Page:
Mattheij had noticed that bulk, unsorted bricks sell for something like €10/kilogram, whereas sets are roughly €40/kg and rare parts go for up to €100/kg. Much of the value of the bricks is in their sorting. If he could reduce the entropy of these bins of unsorted bricks, he could make a tidy profit. While many people do this work by hand, the problem is enormous—just the kind of challenge for a computer. Mattheij writes:

There are 38000+ shapes and there are 100+ possible shades of color (you can roughly tell how old someone is by asking them what lego colors they remember from their youth).

In the following months, Mattheij built a proof-of-concept sorting system using, of course, LEGO. He broke the problem down into a series of sub-problems (including "feeding LEGO reliably from a hopper is surprisingly hard," one of those facts of nature that will stymie even the best system design). After tinkering with the prototype at length, he expanded the system to a surprisingly complex system of conveyer belts (powered by a home treadmill), various pieces of cabinetry, and "copious quantities of crazy glue."

Here's a video showing the current system running at low speed:

The key part of the system was running the bricks past a camera paired with a computer running a neural net-based image classifier. That allows the computer (when sufficiently trained on brick images) to recognize bricks and thus categorize them by color, shape, or other parameters. Remember that as bricks pass by, they can be in any orientation, can be dirty, can even be stuck to other pieces. So having a flexible software system is key to recognizing—in a fraction of a second—what a given brick is, in order to sort it out. When a match is found, a jet of compressed air pops the piece off the conveyer belt and into a waiting bin.

After much experimentation, Mattheij rewrote the software (several times in fact) to accomplish a variety of basic tasks. At its core, the system takes images from a webcam and feeds them to a neural network to do the classification. Of course, the neural net needs to be "trained" by showing it lots of images, and telling it what those images represent. Mattheij's breakthrough was allowing the machine to effectively train itself, with guidance: Running pieces through allows the system to take its own photos, make a guess, and build on that guess. As long as Mattheij corrects the incorrect guesses, he ends up with a decent (and self-reinforcing) corpus of training data. As the machine continues running, it can rack up more training, allowing it to recognize a broad variety of pieces on the fly.

Here's another video, focusing on how the pieces move on conveyer belts (running at slow speed so puny humans can follow). You can also see the air jets in action:

In an email interview, Mattheij told Mental Floss that the system currently sorts LEGO bricks into more than 50 categories. It can also be run in a color-sorting mode to bin the parts across 12 color groups. (Thus at present you'd likely do a two-pass sort on the bricks: once for shape, then a separate pass for color.) He continues to refine the system, with a focus on making its recognition abilities faster. At some point down the line, he plans to make the software portion open source. You're on your own as far as building conveyer belts, bins, and so forth.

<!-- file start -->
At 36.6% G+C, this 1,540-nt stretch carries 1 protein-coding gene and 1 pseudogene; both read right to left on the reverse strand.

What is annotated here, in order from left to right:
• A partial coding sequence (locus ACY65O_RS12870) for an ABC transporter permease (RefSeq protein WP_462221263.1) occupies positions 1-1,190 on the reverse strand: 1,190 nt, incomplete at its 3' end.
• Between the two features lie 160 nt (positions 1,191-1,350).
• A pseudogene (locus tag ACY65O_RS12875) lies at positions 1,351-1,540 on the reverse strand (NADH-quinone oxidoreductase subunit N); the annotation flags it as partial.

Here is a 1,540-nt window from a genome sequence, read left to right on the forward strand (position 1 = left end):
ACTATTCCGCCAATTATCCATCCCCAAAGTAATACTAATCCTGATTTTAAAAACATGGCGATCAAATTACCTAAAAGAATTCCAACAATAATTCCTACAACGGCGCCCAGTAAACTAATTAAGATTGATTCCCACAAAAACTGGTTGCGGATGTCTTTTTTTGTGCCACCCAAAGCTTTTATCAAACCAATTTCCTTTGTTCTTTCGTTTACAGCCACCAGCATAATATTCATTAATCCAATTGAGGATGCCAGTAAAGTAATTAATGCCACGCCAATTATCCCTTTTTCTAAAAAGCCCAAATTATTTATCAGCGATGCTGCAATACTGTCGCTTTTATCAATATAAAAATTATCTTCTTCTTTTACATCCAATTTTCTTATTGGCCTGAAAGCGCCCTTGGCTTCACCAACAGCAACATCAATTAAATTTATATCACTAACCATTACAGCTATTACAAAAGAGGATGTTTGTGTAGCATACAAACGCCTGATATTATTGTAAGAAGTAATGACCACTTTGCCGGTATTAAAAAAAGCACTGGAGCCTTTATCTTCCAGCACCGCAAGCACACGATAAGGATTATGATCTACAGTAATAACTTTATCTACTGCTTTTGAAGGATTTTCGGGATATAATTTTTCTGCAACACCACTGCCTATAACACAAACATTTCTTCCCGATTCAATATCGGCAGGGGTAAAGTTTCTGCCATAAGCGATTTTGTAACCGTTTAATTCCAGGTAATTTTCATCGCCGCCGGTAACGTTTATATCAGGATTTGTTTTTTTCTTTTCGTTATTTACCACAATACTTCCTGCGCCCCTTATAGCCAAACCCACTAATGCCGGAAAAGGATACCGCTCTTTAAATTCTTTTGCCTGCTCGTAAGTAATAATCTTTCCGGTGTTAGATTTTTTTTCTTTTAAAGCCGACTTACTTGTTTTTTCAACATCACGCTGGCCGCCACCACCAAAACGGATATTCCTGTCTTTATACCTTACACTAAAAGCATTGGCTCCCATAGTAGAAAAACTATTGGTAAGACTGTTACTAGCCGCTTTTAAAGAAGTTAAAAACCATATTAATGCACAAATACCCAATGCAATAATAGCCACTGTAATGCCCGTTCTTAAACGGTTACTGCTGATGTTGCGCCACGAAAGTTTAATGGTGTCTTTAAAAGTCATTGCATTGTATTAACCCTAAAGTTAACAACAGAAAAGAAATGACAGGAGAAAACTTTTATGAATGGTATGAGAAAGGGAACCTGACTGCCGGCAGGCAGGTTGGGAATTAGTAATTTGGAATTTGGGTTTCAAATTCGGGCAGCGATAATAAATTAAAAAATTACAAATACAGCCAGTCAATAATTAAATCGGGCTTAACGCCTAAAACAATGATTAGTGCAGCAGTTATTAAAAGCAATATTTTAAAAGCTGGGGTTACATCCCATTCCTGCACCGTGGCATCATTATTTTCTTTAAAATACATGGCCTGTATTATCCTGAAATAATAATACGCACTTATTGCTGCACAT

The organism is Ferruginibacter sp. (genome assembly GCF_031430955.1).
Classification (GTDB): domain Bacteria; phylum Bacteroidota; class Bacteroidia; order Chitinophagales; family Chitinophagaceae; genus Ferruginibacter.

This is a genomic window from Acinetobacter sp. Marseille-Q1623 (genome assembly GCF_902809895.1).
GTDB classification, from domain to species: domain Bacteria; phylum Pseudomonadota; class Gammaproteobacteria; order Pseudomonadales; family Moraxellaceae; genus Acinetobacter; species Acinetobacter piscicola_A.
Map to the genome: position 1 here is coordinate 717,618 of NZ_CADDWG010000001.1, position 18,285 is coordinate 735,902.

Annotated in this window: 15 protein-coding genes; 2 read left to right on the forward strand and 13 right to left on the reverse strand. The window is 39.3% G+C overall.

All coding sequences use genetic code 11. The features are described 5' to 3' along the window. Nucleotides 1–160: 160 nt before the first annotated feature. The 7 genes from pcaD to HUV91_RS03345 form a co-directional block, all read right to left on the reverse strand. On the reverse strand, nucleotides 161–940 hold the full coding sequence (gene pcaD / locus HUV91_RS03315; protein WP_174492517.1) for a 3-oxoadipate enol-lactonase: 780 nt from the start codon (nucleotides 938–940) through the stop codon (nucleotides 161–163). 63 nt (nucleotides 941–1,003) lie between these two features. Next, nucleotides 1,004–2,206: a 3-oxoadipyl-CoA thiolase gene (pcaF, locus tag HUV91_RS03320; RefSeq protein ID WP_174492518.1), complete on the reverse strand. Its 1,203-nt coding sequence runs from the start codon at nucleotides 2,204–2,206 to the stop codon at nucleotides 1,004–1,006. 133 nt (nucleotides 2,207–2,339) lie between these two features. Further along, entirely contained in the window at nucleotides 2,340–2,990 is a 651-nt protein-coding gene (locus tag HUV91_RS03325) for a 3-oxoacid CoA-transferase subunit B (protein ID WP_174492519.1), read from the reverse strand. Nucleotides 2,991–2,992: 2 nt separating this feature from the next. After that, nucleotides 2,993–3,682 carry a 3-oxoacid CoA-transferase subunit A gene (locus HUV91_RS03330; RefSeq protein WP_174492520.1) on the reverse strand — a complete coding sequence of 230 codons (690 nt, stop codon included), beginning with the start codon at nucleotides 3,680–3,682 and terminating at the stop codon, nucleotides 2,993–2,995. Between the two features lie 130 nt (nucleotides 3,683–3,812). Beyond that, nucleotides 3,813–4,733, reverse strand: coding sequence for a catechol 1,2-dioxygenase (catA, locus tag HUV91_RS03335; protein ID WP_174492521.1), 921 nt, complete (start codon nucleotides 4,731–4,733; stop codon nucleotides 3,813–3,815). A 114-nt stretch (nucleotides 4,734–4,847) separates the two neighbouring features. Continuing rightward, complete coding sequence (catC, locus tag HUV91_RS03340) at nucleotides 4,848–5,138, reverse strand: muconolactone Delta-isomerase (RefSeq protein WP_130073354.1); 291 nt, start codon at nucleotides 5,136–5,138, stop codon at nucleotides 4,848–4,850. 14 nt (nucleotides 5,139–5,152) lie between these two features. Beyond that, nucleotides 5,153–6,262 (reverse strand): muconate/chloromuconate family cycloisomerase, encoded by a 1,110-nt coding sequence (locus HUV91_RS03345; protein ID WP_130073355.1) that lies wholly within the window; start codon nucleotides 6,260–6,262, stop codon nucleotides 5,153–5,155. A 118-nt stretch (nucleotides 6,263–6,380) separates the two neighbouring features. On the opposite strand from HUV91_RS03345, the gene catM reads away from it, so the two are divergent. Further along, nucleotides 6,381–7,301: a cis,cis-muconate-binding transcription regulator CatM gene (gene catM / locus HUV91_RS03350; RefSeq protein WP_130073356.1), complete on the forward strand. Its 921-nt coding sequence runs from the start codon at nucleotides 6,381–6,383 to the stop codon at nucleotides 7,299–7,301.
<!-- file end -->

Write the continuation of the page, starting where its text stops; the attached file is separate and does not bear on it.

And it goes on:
Check out Mattheij's writeup in two parts for more information. It starts with an overview of the story, followed up with a deep dive on the software. He's also tweeting about the project (among other things). And if you look around a bit, you'll find bulk LEGO brick auctions online—it's definitely a thing!

Original image
© Nintendo
arrow
fun
Nintendo Will Release an $80 Mini SNES in September
Original image
© Nintendo

Retro gamers rejoice: Nintendo just announced that it will be launching a revamped version of its beloved Super Nintendo Classic console, which will allow kids and grown-ups alike to play classic 16-bit games in high-definition.

The new SNES Classic Edition, a miniature version of the original console, comes with an HDMI cable to make it compatible with modern televisions. It also comes pre-loaded with a roster of 21 games, including Super Mario Kart, The Legend of Zelda: A Link to the Past, Donkey Kong Country, and Star Fox 2, an unreleased sequel to the 1993 original.

“While many people from around the world consider the Super NES to be one of the greatest video game systems ever made, many of our younger fans never had a chance to play it,” Doug Bowser, Nintendo's senior vice president of sales and marketing, said in a statement. “With the Super NES Classic Edition, new fans will be introduced to some of the best Nintendo games of all time, while longtime fans can relive some of their favorite retro classics with family and friends.”

The SNES Classic Edition will go on sale on September 29 and retail for $79.99. Nintendo reportedly only plans to manufacture the console “until the end of calendar year 2017,” which means that the competition to get your hands on one will likely be stiff, as anyone who tried to purchase an NES Classic last year will well remember.

In November 2016, Nintendo released a miniature version of its original NES system, which sold out pretty much instantly. After selling 2.3 million units, Nintendo discontinued the NES Classic in April. In a statement to Polygon, the company has pledged to “produce significantly more units of Super NES Classic Edition than we did of NES Classic Edition.”

Nintendo has not yet released information about where gamers will be able to buy the new console, but you may want to start planning to get in line soon.

SECTIONS
BIG QUESTIONS
arrow
BIG QUESTIONS
WEATHER WATCH
BE THE CHANGE
JOB SECRETS
QUIZZES
WORLD WAR 1
SMART SHOPPING
STONES, BONES, & WRECKS
#TBT
THE PRESIDENTS
WORDS
RETROBITUARIES